N2 - Introduction Massive bleeding from the thyroid gland causing airway compromise secondary to indirect neck trauma is rare. Presentation of case An 89-year-old woman was transferred to our emergency department due to anterior neck pain after a traffic accident. She had been propelled forward and struck her head on the front mirror during emergency braking. Airway patency was confirmed at the first contact. Although her vital signs were stable at presentation, she gradually suffered from respiratory distress and severe dyspnea, implying airway compression, therefore requiring endotracheal intubation. Computed tomography (CT) revealed a large, encapsulated hematoma in the left thyroid gland lobe extending to the upper mediastinum. Contrast-enhanced CT demonstrated an extravasation of the contrast agent around the left superior thyroid artery. The left thyroid artery was ligated and the hematoma was removed immediately. She had a favorable course without further complications and was discharged 36 days after admission. Discussion Airway management is the most important consideration in patients with thyroid injury. Treatment should be customized depending on the degree of respiratory distress resulting from of either involvement of the direct airway or secondary compression. Conclusion Although hemorrhage from the thyroid gland without blunt trauma is rare, emergency physicians should regard possible thyroid gland rupture in patients with swelling of the neck or acute respiratory failure after direct/indirect trauma to the neck. Observation or operative management for limited or expanding hematoma are appropriately based on fundamental neck trauma principles.

AB - Introduction Massive bleeding from the thyroid gland causing airway compromise secondary to indirect neck trauma is rare. Presentation of case An 89-year-old woman was transferred to our emergency department due to anterior neck pain after a traffic accident. She had been propelled forward and struck her head on the front mirror during emergency braking. Airway patency was confirmed at the first contact. Although her vital signs were stable at presentation, she gradually suffered from respiratory distress and severe dyspnea, implying airway compression, therefore requiring endotracheal intubation. Computed tomography (CT) revealed a large, encapsulated hematoma in the left thyroid gland lobe extending to the upper mediastinum. Contrast-enhanced CT demonstrated an extravasation of the contrast agent around the left superior thyroid artery. The left thyroid artery was ligated and the hematoma was removed immediately. She had a favorable course without further complications and was discharged 36 days after admission. Discussion Airway management is the most important consideration in patients with thyroid injury. Treatment should be customized depending on the degree of respiratory distress resulting from of either involvement of the direct airway or secondary compression. Conclusion Although hemorrhage from the thyroid gland without blunt trauma is rare, emergency physicians should regard possible thyroid gland rupture in patients with swelling of the neck or acute respiratory failure after direct/indirect trauma to the neck. Observation or operative management for limited or expanding hematoma are appropriately based on fundamental neck trauma principles.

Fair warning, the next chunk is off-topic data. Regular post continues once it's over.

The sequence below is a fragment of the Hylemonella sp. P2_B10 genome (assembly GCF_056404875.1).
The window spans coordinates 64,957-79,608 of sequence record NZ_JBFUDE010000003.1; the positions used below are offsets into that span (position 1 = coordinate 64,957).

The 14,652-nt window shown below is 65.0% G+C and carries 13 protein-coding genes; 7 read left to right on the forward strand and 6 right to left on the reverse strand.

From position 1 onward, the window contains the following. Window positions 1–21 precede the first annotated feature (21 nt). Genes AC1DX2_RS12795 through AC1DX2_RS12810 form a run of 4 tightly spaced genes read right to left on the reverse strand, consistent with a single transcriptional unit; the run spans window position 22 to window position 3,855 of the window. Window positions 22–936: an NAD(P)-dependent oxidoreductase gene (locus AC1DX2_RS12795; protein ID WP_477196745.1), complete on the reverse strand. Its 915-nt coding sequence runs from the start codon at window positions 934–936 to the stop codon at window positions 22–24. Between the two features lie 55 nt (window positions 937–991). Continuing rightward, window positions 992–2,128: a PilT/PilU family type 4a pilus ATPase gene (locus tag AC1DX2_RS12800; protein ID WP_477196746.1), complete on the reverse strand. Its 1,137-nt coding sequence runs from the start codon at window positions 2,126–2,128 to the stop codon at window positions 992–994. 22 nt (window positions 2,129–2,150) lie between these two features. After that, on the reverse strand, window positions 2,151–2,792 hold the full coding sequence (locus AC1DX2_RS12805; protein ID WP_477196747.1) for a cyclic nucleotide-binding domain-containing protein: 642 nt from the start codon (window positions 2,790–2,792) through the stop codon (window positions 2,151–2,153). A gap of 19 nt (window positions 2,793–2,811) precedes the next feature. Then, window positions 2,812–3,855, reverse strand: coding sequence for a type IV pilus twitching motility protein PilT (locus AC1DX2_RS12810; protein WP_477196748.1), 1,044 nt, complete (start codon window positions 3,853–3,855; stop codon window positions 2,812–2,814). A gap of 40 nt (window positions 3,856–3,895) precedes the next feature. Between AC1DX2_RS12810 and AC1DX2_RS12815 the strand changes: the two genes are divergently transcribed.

KW - Airway distress

KW - Blunt trauma

KW - Soft tissue hematoma

KW - Thyroid artery

UR - http://www.scopus.com/inward/record.url?scp=84991676926&partnerID=8YFLogxK

UR - http://www.scopus.com/inward/citedby.url?scp=84991676926&partnerID=8YFLogxK

U2 - 10.1016/j.ijscr.2016.08.002

DO - 10.1016/j.ijscr.2016.08.002

M3 - Article

AN - SCOPUS:84991676926

VL - 26

SP - 217

EP - 220

JO - International Journal of Surgery Case Reports

JF - International Journal of Surgery Case Reports

SN - 2210-2612

ER -